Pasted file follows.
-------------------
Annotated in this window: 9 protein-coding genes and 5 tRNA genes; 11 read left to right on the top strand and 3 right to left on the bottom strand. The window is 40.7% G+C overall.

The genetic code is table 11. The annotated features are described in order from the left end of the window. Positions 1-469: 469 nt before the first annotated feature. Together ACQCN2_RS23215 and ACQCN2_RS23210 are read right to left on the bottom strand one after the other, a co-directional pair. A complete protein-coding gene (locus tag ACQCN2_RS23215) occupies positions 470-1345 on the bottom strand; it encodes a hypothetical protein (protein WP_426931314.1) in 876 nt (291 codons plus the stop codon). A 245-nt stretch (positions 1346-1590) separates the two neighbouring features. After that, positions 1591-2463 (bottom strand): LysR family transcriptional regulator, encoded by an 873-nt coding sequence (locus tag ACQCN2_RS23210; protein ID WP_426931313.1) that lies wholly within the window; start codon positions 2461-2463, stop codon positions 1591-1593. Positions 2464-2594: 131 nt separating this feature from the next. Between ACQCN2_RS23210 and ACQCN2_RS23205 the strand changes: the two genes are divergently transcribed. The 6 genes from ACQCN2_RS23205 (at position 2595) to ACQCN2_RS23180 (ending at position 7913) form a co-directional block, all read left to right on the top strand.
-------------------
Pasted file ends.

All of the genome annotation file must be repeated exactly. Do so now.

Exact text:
Annotated in this window: 9 protein-coding genes and 5 tRNA genes; 11 read left to right on the top strand and 3 right to left on the bottom strand. The window is 40.7% G+C overall.

The genetic code is table 11. The annotated features are described in order from the left end of the window. Positions 1-469: 469 nt before the first annotated feature. Together ACQCN2_RS23215 and ACQCN2_RS23210 are read right to left on the bottom strand one after the other, a co-directional pair. A complete protein-coding gene (locus tag ACQCN2_RS23215) occupies positions 470-1345 on the bottom strand; it encodes a hypothetical protein (protein WP_426931314.1) in 876 nt (291 codons plus the stop codon). A 245-nt stretch (positions 1346-1590) separates the two neighbouring features. After that, positions 1591-2463 (bottom strand): LysR family transcriptional regulator, encoded by an 873-nt coding sequence (locus tag ACQCN2_RS23210; protein ID WP_426931313.1) that lies wholly within the window; start codon positions 2461-2463, stop codon positions 1591-1593. Positions 2464-2594: 131 nt separating this feature from the next. Between ACQCN2_RS23210 and ACQCN2_RS23205 the strand changes: the two genes are divergently transcribed. The 6 genes from ACQCN2_RS23205 (at position 2595) to ACQCN2_RS23180 (ending at position 7913) form a co-directional block, all read left to right on the top strand.